There’s an inspiring message inside “Breathe” that should be delivered to any disabled person in the world. You can go on living if you really believe in yourself.
“Breathe,” directed by Andy Serkis, not only has that message, but it also tells the story of how special wheelchairs were able to let people stricken with polio breathe. It’s all because of Robin Cavendish, who suffered from it at the age of 28, nearly gave up on life, and yet, managed to keep on living until his death at 64. His son Jonathan is the producer of this film, and he honors his father’s story with the kind of heart it needs.
Andrew Garfield is given a challenging role as Jonathan, who fell in love with Diana (Claire Foy from TV’s “The Crown”), had a son (remember: that’s Jonathan), and ends up suffering with a breathing device.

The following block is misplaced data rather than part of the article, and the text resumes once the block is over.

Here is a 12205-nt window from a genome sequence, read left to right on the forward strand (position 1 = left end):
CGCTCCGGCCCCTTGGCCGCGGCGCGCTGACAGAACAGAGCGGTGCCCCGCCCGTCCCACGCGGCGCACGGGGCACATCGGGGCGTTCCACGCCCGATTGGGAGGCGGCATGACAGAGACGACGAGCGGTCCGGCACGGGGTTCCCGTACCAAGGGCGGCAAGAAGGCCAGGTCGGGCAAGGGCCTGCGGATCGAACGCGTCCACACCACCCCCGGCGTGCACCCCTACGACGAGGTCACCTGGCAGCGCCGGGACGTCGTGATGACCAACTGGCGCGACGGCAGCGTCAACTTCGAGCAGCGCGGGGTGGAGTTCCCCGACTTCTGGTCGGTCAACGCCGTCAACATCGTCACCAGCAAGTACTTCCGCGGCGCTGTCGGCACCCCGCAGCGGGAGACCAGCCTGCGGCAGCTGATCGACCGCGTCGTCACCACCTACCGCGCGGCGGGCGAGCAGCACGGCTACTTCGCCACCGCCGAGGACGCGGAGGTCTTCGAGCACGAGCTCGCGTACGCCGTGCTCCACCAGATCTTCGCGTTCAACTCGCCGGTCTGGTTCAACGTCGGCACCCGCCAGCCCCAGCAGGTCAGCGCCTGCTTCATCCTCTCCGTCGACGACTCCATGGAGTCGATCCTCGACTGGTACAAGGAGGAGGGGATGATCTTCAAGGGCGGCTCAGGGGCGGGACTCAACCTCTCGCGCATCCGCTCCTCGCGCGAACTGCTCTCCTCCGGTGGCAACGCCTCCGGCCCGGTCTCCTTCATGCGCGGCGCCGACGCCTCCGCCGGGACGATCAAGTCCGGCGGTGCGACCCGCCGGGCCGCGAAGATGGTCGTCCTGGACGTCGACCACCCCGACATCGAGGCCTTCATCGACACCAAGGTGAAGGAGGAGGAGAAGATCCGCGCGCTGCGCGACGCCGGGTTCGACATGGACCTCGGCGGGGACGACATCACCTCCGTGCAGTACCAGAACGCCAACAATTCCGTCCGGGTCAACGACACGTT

His wife refuses to let him die in bed, but he also doesn’t want to be trapped in bed. So, they come up with a difficult, yet brilliant plan to travel with such a device in a wheelchair. Every idea of his is risky, but he keeps on going.
There are some difficult moments that might leave some viewers uncomfortable, like the side effects of having those tubes in his throat. I know because I’ve heard some groans in the audience.
Still, “Breathe” keeps on going, and it’s nice to know a producer would tell the inspiring story of his own father. Garfield and Foy are given many challenges, and are both able to survive. Again, this movie should help disabled people prove they can live life to the fullest, not matter what conditions they are in.